"Being an artist isn’t just a “right brain” activity---you must use ALL of your brain, body and spirit to create. When the creation is done, the whole is much more than the sum of its parts… and so is the creator." - Lyrae Perry

Matting Prints the Easy Way

Instruction on matting prints the down and dirty easy way! I’ve included pictures showing you what each step looks like along with detailed instructions on how you can mat your own prints for sale.

Tools Needed:


Paper cutter

Fine Silver Sharpie Pen – to sign your prints if needed

# 2 pencil and eraser

Metal ruler or metal T-square

Materials Needed:

Mats to fit your prints- acid free

Foam backing for mats – acid free

Mounting tape (aka Hinging tape) – 1-1/4” wide archival linen, self-adhesive

Clear protective bags to fit your matted prints

Certificates of Authenticity

Your business cards

Time to Complete:

This will depend on how many prints you plan on matting.  It takes me about an hour to mat and package 10 prints—so roughly six minutes per print. You’ll likely need to spend an hour preparing the workspace and setting things up so you can work efficiently.

Workspace Preparation

You’ll need a large flat workspace that’s super clean.  If you’ll be on tile or linoleum, clean the floors prior to the matting process.  If you’re going to be working on carpet, vacuum before matting the prints, and then dust your work table or counters using window cleaner, ammonia or vodka if you have trouble with the other two products.  Avoid soapy or oil cleaners or commercial dusting sprays.  These types of cleaners leave residue that will ruin your prints and dirty up the mats.

Paper and mats are very absorbent and while I know logically that paper is not supposed to be magnetic, I can tell you that my experience has been quite the opposite!  If there’s even one dirty,  goopy little thing anywhere in the room, the chances of it finding its way to the front of your pristine white mat or your print is an astronomical probability!

I like working on those large white plastic-top folding tables. The six-foot length is ideal.  And they clean up easily because very little sticks to the surface.  Kitchen counters and dining room tables are fine too, but no food or drink anywhere near the prints and mats…not even within splashing distance please!

Gather Tools & Materials:

Materials & Tools

If you’re going to use a paper-cutter to trim your prints, set it up on one end of your work table.  Put the rest of your tools at the other end of your table where you’ll be doing the actual matting.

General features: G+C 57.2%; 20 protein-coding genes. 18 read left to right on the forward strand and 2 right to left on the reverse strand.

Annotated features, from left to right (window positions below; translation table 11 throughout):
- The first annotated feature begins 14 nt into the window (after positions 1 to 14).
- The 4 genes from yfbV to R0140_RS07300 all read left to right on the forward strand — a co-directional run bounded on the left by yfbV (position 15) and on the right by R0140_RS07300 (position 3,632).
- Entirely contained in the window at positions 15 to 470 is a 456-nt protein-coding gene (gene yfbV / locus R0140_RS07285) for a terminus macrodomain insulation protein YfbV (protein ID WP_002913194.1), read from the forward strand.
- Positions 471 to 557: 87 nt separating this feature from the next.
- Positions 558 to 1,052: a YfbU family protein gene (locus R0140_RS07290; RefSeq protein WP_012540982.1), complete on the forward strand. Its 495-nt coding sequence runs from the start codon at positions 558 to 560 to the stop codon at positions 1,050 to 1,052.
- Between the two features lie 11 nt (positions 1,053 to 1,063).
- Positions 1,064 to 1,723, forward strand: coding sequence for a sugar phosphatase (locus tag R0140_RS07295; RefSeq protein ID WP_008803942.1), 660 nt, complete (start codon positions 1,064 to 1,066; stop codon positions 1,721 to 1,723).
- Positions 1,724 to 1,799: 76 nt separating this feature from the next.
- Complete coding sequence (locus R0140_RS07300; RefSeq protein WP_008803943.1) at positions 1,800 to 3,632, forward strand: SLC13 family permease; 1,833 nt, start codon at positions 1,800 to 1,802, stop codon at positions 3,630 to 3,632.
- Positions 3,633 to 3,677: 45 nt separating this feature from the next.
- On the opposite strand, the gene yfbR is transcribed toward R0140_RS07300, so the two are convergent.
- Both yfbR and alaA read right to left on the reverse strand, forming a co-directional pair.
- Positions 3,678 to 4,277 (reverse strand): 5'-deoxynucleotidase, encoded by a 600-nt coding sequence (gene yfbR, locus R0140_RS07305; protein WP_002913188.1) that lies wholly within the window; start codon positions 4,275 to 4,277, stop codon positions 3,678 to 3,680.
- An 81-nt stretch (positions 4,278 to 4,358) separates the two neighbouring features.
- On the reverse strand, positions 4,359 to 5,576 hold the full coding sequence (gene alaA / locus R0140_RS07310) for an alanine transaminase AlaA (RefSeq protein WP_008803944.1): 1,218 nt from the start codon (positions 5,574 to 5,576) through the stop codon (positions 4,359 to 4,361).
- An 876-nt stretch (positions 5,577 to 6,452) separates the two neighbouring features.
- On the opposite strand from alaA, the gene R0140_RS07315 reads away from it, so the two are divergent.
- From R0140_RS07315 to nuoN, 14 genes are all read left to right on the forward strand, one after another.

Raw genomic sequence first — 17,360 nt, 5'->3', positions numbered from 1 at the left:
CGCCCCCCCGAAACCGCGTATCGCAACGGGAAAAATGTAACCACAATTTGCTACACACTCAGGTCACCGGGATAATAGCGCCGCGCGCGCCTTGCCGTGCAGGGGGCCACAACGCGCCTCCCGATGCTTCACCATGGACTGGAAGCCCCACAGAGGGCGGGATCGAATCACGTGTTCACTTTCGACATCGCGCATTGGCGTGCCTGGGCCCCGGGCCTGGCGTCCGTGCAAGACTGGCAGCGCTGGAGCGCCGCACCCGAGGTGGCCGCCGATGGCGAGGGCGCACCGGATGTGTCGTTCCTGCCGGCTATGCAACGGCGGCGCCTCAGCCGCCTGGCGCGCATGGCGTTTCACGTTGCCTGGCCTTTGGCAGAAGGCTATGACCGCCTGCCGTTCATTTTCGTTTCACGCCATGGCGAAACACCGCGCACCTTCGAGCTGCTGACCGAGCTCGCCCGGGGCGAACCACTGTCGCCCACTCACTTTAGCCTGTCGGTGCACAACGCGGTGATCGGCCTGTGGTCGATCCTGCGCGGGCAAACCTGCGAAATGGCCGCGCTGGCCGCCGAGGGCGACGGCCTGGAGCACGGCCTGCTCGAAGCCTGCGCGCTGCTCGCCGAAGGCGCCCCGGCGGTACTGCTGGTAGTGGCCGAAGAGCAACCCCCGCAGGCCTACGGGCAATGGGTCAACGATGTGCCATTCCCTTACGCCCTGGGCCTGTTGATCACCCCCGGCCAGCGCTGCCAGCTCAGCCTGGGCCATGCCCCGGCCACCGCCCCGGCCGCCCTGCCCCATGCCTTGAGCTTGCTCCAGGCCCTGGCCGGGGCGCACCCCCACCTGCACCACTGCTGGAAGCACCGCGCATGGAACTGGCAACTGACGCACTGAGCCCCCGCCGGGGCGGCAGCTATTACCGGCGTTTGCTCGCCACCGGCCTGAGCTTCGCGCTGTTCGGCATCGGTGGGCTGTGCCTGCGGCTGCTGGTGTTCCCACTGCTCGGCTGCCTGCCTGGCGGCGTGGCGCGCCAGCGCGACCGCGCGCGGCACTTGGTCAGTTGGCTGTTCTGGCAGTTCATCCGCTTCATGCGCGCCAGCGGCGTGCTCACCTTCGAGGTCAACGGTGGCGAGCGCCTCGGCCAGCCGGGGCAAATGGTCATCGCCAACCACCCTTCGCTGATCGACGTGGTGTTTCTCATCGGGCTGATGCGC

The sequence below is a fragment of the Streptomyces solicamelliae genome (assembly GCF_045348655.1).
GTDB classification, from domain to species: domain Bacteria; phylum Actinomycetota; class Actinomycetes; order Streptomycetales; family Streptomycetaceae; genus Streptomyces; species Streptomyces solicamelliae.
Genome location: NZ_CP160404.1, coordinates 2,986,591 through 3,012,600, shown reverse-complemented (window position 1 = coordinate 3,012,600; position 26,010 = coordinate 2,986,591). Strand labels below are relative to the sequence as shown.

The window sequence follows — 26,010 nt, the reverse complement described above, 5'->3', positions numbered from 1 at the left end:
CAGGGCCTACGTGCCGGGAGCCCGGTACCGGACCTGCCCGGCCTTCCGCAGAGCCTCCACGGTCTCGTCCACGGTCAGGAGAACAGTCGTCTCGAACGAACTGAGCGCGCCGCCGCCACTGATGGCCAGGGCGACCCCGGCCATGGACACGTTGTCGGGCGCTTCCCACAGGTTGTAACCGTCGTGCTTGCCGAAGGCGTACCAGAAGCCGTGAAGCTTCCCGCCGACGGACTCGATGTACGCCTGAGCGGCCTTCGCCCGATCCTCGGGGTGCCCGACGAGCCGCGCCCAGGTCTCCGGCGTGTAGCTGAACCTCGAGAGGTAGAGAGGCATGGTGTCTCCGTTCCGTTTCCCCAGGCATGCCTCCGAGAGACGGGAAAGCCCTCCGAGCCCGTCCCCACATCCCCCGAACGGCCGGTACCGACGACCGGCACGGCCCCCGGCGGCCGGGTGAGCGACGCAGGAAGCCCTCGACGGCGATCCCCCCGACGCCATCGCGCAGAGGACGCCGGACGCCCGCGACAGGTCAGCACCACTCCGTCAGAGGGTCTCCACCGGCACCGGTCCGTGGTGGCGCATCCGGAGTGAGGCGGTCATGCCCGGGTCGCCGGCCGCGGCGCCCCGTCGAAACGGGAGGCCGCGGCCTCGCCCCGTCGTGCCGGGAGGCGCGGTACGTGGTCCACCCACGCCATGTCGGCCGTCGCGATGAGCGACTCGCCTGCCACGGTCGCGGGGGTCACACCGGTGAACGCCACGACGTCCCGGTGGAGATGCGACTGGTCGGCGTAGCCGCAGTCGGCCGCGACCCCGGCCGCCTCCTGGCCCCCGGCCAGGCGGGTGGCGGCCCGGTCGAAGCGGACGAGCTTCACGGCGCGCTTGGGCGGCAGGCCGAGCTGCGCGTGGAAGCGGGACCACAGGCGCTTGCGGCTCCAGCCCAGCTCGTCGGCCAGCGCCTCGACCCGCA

Open your packs of mats and backing foam and leave them stacked on end, in the shipping boxes. They’ll be within easy reach and protected while you’re working. I generally leave these boxes on the floor and pull out what I need.

 Mounting Tape:

Mounting tape is the magic that safely holds the print in place behind the mat. I prefer archival linen, self adhesive tape, 1-1/4″ wide.  Prints can be mounted to the backing or to the mat with this tape and safely removed at any time.


You can pick the hard way or you can pick the easy way to mount your prints.  Below is a description of both methods.

The Hard Way:

If you mount the prints to the backing, you’ll need to measure and mark the backing precisely to correspond with the opening of the mat, so that you know exactly where your print should be placed.  This is where a ruler and T-square are crucial to identifying that place and aligning the print properly because there’s an edge around the print that doesn’t correspond to the mat opening or the backing…

Oh hell with it!

 I just spent an inordinate amount of time writing out the process and giving information on how to avoid the pitfalls of mounting a print to the backing foam.  I re-read it, and there were more words on what NOT to do than how to do it correctly.  I’d rather spend time providing helpful information, so I deleted everything except what’s above in italics.  I’m sure there’s someone out there that will be cringing and saying “this is the only correct, proper and official way to do it” and for them, that may be true. If so, bless you, and keep doin’ what you’re doin’.

However from my experience, mounting prints to the backing takes so much time and effort, that it’s just not worth it and it’s not worth it for me to tell you how to do it either.  Why would you want to waste your time reading about something you’re not going to be doing anyway?  Enough said, and let’s move on.


Preparation of Print and Alignment of Mat

  1. Place your backing on the table, lay your print on top of the backing, face up. No need to be perfectly centered at this point.
  2. Place a mat on the print to verify that they match for size on the inside dimensions. In most cases, there will be a small amount of print under the mat.  If your signature on the artwork can be included that’s great. If it’s partially obscured, you may want to move the mat to have it show, or if the overall mat placement is better, let your signature be covered completely. The alignment of the print under the mat is up to you.  I like to have the important elements of the painting showing, and to have balance in the space.  If that means my signature gets cut off under the mat, fine.  I’ll sign the print in fancy ink where it will show later.